This was an early and important commission for Klimt. The paintings reveal Klimt’s artistic prowess. They depart from strict historicism in that the figures have human rather than god-like characteristics. In 2012, the museum installed a temporary "Klimt Bridge" to mark Klimt's 150th birthday.
the "Klimt Bridge" at the Kunsthistorisches Museum
Detail of one of Klimt's stairwell paintings. As an early work, it's in a completely different style than The Kiss, but you can still somehow tell it's painted by the artist.
A raised platform extended nearly 40 feet above the grand staircase, offering up close views of the Klimt paintings on the upper walls. Via the Swarovski Optics telescope, visitors could zoom in on the dazzling masterpieces. Sadly, the bridge was removed in 2018, so you're now viewing the paintings from 12 meters below.
Located in Vienna's Museum Quarter, the Leopold Museum opened its doors in 2001. It offers the largest collection of modern Austrian art with over 5,000 exhibitions. The collection is especially focused on the transition from Art Noveau to Expressionism.
The museum is home to a variety of Klimt’s masterpieces, such as Death and Life,Attersee, and Still Pond, alongside a collection of approximately 100 drawings. Death and Life is one of Klimt's greatest allegories, in which he used a bold composition to address the cycle of human life.
Address: Museumsplatz 1, 1070 Vienna
Hours: Daily from 10:00 am to 6:00 pm, Thursday open until 9:00 pm, closed Tuesdays
Entry fee: €14, free access with the Vienna Pass
Pro tip: All signage at the museum is in German and English
Metro: Museumsquartier on the U2 line
Gustav Klimt, Pallas Athene, 1898
6. Klimt at the Wein Museum
The Wein Museum, or Vienna Museum, also has a few major paintings by Klimt on site. The most famous are Emilie Floge, Pallas Athene, Love and Portrait of an Unknown Woman, The museum also has 411 Klimt drawings, the world's largest collection.
Address: Karlsplatz 8 1040 Vienna
Hours: 10:00 am to 6:00 pm, closed Mondays
Note: Due to remodeling work, the Wien Museum is closed until 2022. During this time, the exhibitions will be held at the MUSA next to Vienna City Hall.
Gustave Klimt, Cartoons for the Stoclet Frieze in Brussels
7. Klimt at the MAK Museum, the Austrian Museum of
Applied Arts/Contemporary Arts
This was where Klimt went to school and learned to paint. Today, you can see 9 gorgeous Klimt sketches or "cartoons," drawn for a mosaic frieze at the Brussels Palais Stoclet. Klimt worked on them from 1905-09.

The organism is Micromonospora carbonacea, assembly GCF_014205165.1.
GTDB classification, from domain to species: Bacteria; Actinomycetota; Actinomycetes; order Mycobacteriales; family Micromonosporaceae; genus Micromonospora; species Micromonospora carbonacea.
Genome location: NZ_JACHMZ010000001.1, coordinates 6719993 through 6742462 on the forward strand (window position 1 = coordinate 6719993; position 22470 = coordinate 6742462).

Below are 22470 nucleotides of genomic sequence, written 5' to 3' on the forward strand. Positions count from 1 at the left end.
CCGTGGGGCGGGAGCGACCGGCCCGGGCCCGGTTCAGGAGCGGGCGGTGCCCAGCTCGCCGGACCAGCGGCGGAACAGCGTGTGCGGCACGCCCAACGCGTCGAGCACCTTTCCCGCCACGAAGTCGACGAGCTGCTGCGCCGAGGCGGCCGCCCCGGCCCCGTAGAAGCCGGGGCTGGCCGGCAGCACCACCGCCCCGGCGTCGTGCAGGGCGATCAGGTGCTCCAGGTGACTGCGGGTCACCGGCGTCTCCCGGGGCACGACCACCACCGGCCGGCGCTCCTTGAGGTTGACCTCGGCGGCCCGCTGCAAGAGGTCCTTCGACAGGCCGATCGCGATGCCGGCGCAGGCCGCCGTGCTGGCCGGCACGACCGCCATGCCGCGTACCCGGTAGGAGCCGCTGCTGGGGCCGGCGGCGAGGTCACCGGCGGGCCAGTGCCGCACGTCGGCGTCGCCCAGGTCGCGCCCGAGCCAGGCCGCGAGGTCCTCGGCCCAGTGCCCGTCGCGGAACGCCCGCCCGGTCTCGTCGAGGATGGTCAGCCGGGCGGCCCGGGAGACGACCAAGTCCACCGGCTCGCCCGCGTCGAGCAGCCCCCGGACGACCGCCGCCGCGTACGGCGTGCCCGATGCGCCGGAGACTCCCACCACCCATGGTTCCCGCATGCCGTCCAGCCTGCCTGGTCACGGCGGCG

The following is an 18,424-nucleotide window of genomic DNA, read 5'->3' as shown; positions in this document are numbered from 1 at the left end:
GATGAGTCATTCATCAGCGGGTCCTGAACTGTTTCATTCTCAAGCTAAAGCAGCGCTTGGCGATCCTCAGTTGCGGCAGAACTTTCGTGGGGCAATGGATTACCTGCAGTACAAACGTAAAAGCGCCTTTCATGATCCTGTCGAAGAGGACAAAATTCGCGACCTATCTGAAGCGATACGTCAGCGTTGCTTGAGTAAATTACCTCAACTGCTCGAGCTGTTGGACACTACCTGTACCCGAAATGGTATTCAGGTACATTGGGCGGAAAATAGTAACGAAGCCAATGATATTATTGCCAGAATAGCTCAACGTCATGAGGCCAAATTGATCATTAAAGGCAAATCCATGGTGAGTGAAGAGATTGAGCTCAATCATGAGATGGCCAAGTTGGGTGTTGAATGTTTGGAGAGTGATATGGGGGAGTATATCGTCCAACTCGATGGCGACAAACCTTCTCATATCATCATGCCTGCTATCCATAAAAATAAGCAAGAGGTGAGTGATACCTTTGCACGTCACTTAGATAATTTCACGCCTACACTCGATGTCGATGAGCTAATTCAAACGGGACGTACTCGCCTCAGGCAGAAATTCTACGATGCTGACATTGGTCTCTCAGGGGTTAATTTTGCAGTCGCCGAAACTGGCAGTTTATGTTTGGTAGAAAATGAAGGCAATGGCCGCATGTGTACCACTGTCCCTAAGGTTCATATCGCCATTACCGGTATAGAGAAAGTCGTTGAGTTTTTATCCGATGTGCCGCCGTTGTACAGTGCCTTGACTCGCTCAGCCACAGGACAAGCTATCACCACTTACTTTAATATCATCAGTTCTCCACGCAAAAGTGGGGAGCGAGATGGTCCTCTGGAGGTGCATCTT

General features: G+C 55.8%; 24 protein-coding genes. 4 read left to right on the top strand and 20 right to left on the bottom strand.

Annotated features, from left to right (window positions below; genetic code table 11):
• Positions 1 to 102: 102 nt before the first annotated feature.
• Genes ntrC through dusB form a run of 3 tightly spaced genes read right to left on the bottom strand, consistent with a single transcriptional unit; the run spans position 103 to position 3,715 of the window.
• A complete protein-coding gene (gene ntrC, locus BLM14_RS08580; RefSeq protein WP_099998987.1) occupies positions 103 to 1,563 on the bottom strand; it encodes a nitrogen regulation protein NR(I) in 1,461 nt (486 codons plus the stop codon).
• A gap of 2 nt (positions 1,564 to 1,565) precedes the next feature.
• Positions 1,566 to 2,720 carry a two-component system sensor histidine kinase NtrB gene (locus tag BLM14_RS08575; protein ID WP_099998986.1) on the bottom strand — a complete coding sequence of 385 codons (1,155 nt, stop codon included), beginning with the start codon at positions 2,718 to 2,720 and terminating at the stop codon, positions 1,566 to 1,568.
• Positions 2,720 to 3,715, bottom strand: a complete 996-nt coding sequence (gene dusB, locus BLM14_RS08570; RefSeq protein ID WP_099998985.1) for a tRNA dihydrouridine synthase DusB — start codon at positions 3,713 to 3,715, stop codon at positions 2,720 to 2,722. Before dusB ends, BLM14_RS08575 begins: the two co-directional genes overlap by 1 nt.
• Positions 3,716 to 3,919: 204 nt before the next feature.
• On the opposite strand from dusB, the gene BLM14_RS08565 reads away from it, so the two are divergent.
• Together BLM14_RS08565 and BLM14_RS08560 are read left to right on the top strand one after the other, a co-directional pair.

Address: Stubenring 5
Hours: 10:00 am to 10:00 pm daily (until 6:00 pm on Sunday), closed Mondays
Entry fee: 12 €
Gustav Klimt, Danäe, 1907
8. Galerie Würthle
At Galerie Wurthle, a private art gallery in Vienna, you'll find one of Klimt’s most erotic gold period paintings. Completed in 1907, Danäe is based on a popular theme from Greek mythology. Danäe's father locked her in a bronze tower to protect her from men, fearing any future son would wind up up killing him. But to no avail. While Danäe sleeps, she is visited by Zeus, who impregnates her with golden coins.
Address: Weihburggasse 9, 1010 Vienna
the Klimt Villa, image by Manfred Werner SA
9. The Klimt Villa, the Artist's Atelier
lf you're willing to leave the city, you can take the U4 bound for Hutteldorf and be in Klimt's final lair, where he painted from 1911-18. Klimt's former studio-villa has been completely renovated and re-opened to the public. The studio and reception rooms have been reconstructed based on contemporaneous descriptions and photographs.
Address: Feldmuhlgasse 11
Hours: Thursday through Sunday 10:00 to 6:00 pm, public guided tour at 2:00 pm on Saturday
Entry fee: €10
Gustav Klimt, Portrait of a woman with cape and hat in a three-quarter profile, 1897−98
10. The Albertina Museum
This fantastic museum is a veritable treasure trove of art, with over a million pieces, including paintings by Monet, Degas and Picasso. The Albertina also hosts temporary exhibitions featuring big art names.
The Albertina's Klimt collection covers a vast number of drawings, but you may only be able to see one or two in its permanent exhibition. Anything more depends on their current exhibitions. You have to get lucky.
Address: Albertinaplatz 1, 1010 Vienna
Hours: Daily 10:00 am to 6:00 pm, Wed & Fri 10:00 am to 9:00 pm